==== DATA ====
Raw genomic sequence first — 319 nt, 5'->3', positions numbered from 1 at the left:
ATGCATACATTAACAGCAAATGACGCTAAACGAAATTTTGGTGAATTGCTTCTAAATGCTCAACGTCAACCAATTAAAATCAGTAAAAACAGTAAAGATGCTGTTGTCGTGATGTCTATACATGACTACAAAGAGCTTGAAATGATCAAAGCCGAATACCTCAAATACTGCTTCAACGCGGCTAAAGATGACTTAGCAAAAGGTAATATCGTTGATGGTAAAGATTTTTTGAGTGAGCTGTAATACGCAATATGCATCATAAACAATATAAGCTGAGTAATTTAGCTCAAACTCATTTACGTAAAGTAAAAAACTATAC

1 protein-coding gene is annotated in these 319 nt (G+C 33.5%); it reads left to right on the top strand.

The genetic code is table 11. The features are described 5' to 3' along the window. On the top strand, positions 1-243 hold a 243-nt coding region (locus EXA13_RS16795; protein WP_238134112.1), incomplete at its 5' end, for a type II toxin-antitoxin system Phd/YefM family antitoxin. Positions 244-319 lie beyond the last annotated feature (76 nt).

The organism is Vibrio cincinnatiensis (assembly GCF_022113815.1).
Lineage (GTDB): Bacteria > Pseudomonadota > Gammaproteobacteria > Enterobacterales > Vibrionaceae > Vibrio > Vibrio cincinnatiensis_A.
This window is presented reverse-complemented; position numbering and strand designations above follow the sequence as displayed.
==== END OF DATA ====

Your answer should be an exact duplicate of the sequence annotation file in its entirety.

Raw genomic sequence first — 319 nt, 5'->3', positions numbered from 1 at the left:
ATGCATACATTAACAGCAAATGACGCTAAACGAAATTTTGGTGAATTGCTTCTAAATGCTCAACGTCAACCAATTAAAATCAGTAAAAACAGTAAAGATGCTGTTGTCGTGATGTCTATACATGACTACAAAGAGCTTGAAATGATCAAAGCCGAATACCTCAAATACTGCTTCAACGCGGCTAAAGATGACTTAGCAAAAGGTAATATCGTTGATGGTAAAGATTTTTTGAGTGAGCTGTAATACGCAATATGCATCATAAACAATATAAGCTGAGTAATTTAGCTCAAACTCATTTACGTAAAGTAAAAAACTATAC

1 protein-coding gene is annotated in these 319 nt (G+C 33.5%); it reads left to right on the top strand.

The genetic code is table 11. The features are described 5' to 3' along the window. On the top strand, positions 1-243 hold a 243-nt coding region (locus EXA13_RS16795; protein WP_238134112.1), incomplete at its 5' end, for a type II toxin-antitoxin system Phd/YefM family antitoxin. Positions 244-319 lie beyond the last annotated feature (76 nt).

The organism is Vibrio cincinnatiensis (assembly GCF_022113815.1).
Lineage (GTDB): Bacteria > Pseudomonadota > Gammaproteobacteria > Enterobacterales > Vibrionaceae > Vibrio > Vibrio cincinnatiensis_A.
This window is presented reverse-complemented; position numbering and strand designations above follow the sequence as displayed.